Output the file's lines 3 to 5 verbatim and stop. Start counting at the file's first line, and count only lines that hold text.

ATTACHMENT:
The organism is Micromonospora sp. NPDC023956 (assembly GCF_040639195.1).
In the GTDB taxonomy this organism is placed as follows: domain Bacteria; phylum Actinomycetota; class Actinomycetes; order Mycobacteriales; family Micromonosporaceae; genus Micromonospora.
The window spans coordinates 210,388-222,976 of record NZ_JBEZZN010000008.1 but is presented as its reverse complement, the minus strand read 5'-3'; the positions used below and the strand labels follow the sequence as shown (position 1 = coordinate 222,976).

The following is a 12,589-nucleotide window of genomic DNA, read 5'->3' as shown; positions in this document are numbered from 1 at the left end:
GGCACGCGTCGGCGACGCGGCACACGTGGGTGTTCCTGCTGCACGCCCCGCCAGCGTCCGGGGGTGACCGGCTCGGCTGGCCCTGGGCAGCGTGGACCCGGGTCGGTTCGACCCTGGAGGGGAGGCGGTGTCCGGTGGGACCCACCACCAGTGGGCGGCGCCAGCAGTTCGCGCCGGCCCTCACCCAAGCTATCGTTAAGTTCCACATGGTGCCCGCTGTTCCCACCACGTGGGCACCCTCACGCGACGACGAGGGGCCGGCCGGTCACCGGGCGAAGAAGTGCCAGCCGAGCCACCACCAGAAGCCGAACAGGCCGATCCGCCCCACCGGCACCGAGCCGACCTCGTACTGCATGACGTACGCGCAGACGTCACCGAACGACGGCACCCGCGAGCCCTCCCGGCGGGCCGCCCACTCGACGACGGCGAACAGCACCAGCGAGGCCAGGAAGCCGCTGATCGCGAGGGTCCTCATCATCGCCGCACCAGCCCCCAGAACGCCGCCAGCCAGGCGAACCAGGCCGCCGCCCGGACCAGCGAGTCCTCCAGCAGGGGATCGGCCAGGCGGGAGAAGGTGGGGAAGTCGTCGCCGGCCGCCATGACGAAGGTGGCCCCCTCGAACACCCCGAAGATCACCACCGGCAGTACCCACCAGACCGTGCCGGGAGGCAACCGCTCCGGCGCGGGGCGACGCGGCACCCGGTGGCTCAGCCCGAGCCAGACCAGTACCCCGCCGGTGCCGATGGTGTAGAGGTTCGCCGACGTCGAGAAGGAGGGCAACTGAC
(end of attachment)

The window spans coordinates 210,388-222,976 of record NZ_JBEZZN010000008.1 but is presented as its reverse complement, the minus strand read 5'-3'; the positions used below and the strand labels follow the sequence as shown (position 1 = coordinate 222,976).

The following is a 12,589-nucleotide window of genomic DNA, read 5'->3' as shown; positions in this document are numbered from 1 at the left end:
GGCACGCGTCGGCGACGCGGCACACGTGGGTGTTCCTGCTGCACGCCCCGCCAGCGTCCGGGGGTGACCGGCTCGGCTGGCCCTGGGCAGCGTGGACCCGGGTCGGTTCGACCCTGGAGGGGAGGCGGTGTCCGGTGGGACCCACCACCAGTGGGCGGCGCCAGCAGTTCGCGCCGGCCCTCACCCAAGCTATCGTTAAGTTCCACATGGTGCCCGCTGTTCCCACCACGTGGGCACCCTCACGCGACGACGAGGGGCCGGCCGGTCACCGGGCGAAGAAGTGCCAGCCGAGCCACCACCAGAAGCCGAACAGGCCGATCCGCCCCACCGGCACCGAGCCGACCTCGTACTGCATGACGTACGCGCAGACGTCACCGAACGACGGCACCCGCGAGCCCTCCCGGCGGGCCGCCCACTCGACGACGGCGAACAGCACCAGCGAGGCCAGGAAGCCGCTGATCGCGAGGGTCCTCATCATCGCCGCACCAGCCCCCAGAACGCCGCCAGCCAGGCGAACCAGGCCGCCGCCCGGACCAGCGAGTCCTCCAGCAGGGGATCGGCCAGGCGGGAGAAGGTGGGGAAGTCGTCGCCGGCCGCCATGACGAAGGTGGCCCCCTCGAACACCCCGAAGATCACCACCGGCAGTACCCACCAGACCGTGCCGGGAGGCAACCGCTCCGGCGCGGGGCGACGCGGCACCCGGTGGCTCAGCCCGAGCCAGACCAGTACCCCGCCGGTGCCGATGGTGTAGAGGTTCGCCGACGTCGAGAAGGAGGGCAACTGAC